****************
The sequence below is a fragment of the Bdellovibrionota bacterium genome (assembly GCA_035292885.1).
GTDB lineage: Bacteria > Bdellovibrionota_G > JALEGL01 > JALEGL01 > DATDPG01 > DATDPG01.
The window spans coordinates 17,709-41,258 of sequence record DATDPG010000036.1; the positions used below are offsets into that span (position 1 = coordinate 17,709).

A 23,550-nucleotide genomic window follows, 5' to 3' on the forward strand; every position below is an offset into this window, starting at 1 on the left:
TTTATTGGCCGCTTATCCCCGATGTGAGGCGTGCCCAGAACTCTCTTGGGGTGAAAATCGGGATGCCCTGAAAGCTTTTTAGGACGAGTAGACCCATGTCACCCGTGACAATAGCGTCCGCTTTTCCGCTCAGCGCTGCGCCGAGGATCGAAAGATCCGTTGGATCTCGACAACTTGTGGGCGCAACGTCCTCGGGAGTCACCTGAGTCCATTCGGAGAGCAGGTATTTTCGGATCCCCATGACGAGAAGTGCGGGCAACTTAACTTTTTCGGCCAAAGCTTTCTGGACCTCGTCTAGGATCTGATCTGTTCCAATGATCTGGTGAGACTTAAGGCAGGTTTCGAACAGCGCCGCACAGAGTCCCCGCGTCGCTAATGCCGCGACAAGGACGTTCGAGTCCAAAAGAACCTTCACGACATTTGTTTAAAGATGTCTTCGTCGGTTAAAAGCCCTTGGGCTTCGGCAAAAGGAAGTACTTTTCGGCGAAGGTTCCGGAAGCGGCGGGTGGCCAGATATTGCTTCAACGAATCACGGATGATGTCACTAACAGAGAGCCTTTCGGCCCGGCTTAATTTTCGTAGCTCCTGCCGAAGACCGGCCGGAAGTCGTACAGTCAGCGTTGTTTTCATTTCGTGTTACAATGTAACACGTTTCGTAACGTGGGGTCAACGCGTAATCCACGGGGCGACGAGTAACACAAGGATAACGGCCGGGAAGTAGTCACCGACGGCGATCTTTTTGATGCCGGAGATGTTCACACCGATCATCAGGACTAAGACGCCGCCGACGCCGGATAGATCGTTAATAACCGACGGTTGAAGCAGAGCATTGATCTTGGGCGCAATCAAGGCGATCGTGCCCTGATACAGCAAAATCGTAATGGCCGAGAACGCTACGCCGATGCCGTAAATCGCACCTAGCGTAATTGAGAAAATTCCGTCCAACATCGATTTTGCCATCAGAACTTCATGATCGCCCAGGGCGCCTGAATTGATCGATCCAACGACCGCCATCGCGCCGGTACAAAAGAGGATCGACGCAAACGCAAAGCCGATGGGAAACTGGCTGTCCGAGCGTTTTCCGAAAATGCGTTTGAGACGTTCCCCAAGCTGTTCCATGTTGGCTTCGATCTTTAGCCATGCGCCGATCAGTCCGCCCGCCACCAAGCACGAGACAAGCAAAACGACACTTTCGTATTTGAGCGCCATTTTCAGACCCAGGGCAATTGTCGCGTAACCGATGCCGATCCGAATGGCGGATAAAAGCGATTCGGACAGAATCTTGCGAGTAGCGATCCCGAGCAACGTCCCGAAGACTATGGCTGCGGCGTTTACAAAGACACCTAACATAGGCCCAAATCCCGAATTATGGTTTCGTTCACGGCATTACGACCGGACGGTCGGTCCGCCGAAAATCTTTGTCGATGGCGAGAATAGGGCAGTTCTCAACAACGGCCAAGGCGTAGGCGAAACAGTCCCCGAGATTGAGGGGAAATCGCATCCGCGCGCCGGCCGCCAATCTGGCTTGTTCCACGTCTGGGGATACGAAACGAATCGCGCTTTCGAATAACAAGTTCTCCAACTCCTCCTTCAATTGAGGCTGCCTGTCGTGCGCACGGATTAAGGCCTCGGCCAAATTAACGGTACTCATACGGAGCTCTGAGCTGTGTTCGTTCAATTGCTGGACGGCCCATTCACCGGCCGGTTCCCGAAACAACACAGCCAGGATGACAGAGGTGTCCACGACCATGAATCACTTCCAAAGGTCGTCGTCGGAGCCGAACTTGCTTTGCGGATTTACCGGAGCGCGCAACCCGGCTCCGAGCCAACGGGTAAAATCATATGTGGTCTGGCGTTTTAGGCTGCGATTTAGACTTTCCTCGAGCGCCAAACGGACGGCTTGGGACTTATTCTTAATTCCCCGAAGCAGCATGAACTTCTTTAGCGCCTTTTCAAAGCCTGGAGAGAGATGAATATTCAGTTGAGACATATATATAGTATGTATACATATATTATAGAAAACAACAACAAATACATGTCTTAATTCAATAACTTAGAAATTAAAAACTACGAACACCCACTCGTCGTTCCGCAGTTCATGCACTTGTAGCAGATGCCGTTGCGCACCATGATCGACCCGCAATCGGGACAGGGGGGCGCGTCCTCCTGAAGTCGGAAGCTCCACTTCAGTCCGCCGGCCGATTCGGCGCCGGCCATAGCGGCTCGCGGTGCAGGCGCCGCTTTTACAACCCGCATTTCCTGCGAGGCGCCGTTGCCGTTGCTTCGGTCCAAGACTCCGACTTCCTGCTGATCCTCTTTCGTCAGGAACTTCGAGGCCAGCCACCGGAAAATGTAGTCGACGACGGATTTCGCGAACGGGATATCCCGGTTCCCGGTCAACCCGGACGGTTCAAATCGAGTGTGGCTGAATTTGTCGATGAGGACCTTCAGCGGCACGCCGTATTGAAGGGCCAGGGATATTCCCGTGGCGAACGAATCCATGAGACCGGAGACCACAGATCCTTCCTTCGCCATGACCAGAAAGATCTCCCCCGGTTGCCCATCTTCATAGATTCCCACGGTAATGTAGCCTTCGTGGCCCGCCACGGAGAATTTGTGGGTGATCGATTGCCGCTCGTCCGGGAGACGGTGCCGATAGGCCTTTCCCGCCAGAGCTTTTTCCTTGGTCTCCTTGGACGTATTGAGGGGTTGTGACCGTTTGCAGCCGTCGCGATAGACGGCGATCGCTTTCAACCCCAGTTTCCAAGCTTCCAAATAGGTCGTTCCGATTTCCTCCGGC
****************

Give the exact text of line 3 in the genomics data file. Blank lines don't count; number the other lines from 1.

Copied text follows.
The window spans coordinates 17,709-41,258 of sequence record DATDPG010000036.1; the positions used below are offsets into that span (position 1 = coordinate 17,709).